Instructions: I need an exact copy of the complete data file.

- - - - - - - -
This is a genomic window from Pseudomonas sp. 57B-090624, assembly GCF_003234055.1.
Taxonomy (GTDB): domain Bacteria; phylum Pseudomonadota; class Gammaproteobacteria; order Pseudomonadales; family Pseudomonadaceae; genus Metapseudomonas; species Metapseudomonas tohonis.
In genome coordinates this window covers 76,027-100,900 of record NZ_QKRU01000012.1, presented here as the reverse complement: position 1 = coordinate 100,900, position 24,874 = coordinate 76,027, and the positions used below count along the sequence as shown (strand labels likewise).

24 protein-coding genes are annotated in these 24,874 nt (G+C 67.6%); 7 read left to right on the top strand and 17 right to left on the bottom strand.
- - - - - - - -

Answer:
This is a genomic window from Pseudomonas sp. 57B-090624, assembly GCF_003234055.1.
Taxonomy (GTDB): domain Bacteria; phylum Pseudomonadota; class Gammaproteobacteria; order Pseudomonadales; family Pseudomonadaceae; genus Metapseudomonas; species Metapseudomonas tohonis.
In genome coordinates this window covers 76,027-100,900 of record NZ_QKRU01000012.1, presented here as the reverse complement: position 1 = coordinate 100,900, position 24,874 = coordinate 76,027, and the positions used below count along the sequence as shown (strand labels likewise).

24 protein-coding genes are annotated in these 24,874 nt (G+C 67.6%); 7 read left to right on the top strand and 17 right to left on the bottom strand.